(Femme à l'éventail)
ArtistJoseph Csaky
TypeSculpture (original plaster). Csaky photographic archives (AC. 110)
LocationDimensions and whereabouts unknown (presumed destroyed)

Danseuse, also known as Femme à l'éventail, or Femme à la cruche, is an early Cubist, Proto-Art Deco sculpture created in 1912 by the Hungarian avant-garde sculptor Joseph Csaky (1888–1971). This black and white photograph from the Csaky family archives shows a frontal view of the original 1912 plaster. Danseuse was exhibited in Paris at the 1912 Salon d'Automne (n. 405), an exhibition that provoked a succès de scandale and resulted in a xenophobic and anti-modernist quarrel in the French National Assembly. The sculpture was then exhibited at the 1914 Salon des Indépendants entitled Femme à l'éventail (n. 813); and at Galerie Moos, Geneva, 1920, entitled Femme à la cruche.[1]


Danseuse is a plaster sculpture carved in a vertical format. The work represents a woman standing or dancing nude with a folded fan in her left hand and her right knee leaning on a vase. The sculpture, known from an early photograph, is executed in a highly Cubist syntax, in opposition to the softness and curvilinearity of Nabis, Symbolist or Art Nouveau forms.[2]

The figure, at first glance delicate, feminine, wearing a necklace, graceful with a classical allure, is constructed with a series of faceted planar forms that together form a tight cohesive structure. The head, with its stylish coiffure, and the models facial features are simply constructed with only a few surface planes juxtaposed at seemingly right angles. Even the vase, upon close examination, appears treated in geometric terms, its sphericity broken by an angular cut to the right, barely visible in the photograph.

The treatment of Csaky's Danseuse, as other works by the artist executed between 1910 and 1913, suggests, as Albert Edward Elsen notes, that Csaky had looked not only at Picasso's earlier painting and sculpture, but also at African tribal masks whose exaggerated features and simplified design accommodated the need to be seen at a distance and to evoke strong feeling.[2][3]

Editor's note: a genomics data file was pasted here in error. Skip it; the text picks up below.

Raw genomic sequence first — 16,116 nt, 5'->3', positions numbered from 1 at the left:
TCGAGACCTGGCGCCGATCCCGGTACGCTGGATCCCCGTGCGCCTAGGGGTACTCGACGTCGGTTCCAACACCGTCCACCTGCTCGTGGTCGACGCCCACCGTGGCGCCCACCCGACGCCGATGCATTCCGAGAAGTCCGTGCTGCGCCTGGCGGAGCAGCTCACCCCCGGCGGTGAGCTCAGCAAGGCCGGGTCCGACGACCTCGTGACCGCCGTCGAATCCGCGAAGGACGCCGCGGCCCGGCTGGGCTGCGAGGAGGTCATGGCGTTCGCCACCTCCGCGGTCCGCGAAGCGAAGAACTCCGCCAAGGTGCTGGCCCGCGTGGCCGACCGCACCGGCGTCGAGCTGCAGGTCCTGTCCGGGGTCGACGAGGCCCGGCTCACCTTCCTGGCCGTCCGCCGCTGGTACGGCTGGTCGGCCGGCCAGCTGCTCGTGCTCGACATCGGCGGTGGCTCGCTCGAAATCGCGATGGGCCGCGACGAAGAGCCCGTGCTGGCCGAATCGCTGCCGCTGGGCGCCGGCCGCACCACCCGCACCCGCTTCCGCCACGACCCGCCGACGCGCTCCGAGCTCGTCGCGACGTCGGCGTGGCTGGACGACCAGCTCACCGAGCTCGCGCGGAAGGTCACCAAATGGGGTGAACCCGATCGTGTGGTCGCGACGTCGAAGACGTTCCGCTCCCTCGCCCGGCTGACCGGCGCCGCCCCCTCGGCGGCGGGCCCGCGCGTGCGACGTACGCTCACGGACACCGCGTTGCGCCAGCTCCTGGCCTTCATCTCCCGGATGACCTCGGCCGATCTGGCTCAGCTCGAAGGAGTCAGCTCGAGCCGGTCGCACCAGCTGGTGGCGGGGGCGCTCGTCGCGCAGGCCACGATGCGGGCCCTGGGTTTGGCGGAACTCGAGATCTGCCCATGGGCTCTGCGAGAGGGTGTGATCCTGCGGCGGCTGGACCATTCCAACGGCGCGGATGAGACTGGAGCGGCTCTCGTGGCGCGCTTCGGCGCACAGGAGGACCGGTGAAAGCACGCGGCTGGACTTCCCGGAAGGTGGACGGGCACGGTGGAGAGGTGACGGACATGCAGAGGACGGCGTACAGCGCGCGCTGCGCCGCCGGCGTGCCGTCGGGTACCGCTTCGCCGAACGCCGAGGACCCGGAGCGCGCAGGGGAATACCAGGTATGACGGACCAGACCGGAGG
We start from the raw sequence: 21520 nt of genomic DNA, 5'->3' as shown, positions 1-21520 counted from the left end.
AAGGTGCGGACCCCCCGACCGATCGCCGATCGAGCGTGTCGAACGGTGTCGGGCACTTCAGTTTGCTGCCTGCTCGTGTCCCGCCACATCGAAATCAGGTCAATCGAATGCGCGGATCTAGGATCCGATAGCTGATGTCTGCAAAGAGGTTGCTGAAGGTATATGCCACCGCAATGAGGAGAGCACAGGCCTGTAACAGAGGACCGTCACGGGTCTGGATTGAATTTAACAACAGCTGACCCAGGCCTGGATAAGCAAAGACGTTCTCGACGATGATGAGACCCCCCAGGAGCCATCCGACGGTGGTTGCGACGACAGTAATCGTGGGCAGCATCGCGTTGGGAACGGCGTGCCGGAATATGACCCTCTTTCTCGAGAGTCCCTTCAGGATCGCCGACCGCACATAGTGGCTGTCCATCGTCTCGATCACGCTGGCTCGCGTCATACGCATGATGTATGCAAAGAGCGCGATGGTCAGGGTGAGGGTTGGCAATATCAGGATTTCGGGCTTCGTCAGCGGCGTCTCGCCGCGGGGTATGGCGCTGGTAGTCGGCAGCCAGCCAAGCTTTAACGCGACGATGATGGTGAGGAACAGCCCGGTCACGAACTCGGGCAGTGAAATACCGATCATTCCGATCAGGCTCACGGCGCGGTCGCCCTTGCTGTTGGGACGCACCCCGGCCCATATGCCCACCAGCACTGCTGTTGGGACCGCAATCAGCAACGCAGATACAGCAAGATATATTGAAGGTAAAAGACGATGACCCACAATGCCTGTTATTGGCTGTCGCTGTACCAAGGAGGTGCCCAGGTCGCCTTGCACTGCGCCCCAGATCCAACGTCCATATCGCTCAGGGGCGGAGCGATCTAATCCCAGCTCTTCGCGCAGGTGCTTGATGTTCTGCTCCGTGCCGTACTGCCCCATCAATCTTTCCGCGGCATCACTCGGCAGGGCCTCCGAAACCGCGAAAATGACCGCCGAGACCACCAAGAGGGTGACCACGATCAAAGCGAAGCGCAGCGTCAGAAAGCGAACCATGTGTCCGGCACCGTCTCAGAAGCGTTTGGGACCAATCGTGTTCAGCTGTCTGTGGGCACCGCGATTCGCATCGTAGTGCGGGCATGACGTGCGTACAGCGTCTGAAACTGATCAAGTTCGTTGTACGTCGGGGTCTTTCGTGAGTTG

Just as in Csaky's Groupe de femmes (1911–12), Danseuse already showed a new way of representing the human figure, an unwillingness to revert to classical, academic or traditional methods of representation. The complex angular syntax visible in Danseuse was born out of a growing sense of contemporary dynamism, out of rhythm, balance, harmony and out of the powerful geometric qualities of Egyptian art, African art, early Cycladic art, Gothic art, of Pierre Puvis de Chavannes, Auguste Rodin, Gustave Courbet, Paul Gauguin, Georges Seurat and Paul Cézanne, all of whom Csaky greatly admired.[2]

Salon d'Automne, 1912

The 1912 Automne exhibition, held in Paris at the Grand Palais des Champs-Elysées from 1 October to 8 November resulted in a xenophobe and anti-modernist quarrel in the National Assembly (France).[4][5] The group of artists now recognized as Cubists, among which several non-French citizens exhibited, were regrouped into the same room: Salle XI. The Cubist room was packed full with spectators, as others waited in line to get in, recalled Albert Gleizes.[6] The resistance to both foreigners and avant-garde art was part of a more profound crises: that of defining modern French art in the wake of Impressionism centered in Paris. Placed into question was the modern ideology elaborated upon since the late 19th century. What had begun as a question of aesthetics quickly turned political during the Cubist exhibition.[7][8] The critic Louis Vauxcelles (in Les Arts..., 1912) was most implicated in the deliberations. On 3 December 1912 the polemic reached the Chambre des députés and was debated at the French National Assembly.[9]

The scandal prompted the critic Roger Allard to defend the Cubists in the journal La Côte, pointing out that it wasn't the first time the Salon d'Automne—a venue to promote modern art—came under attack by city officials, the Institute, and members of the Conseil. And it would not be the last either.[10][11]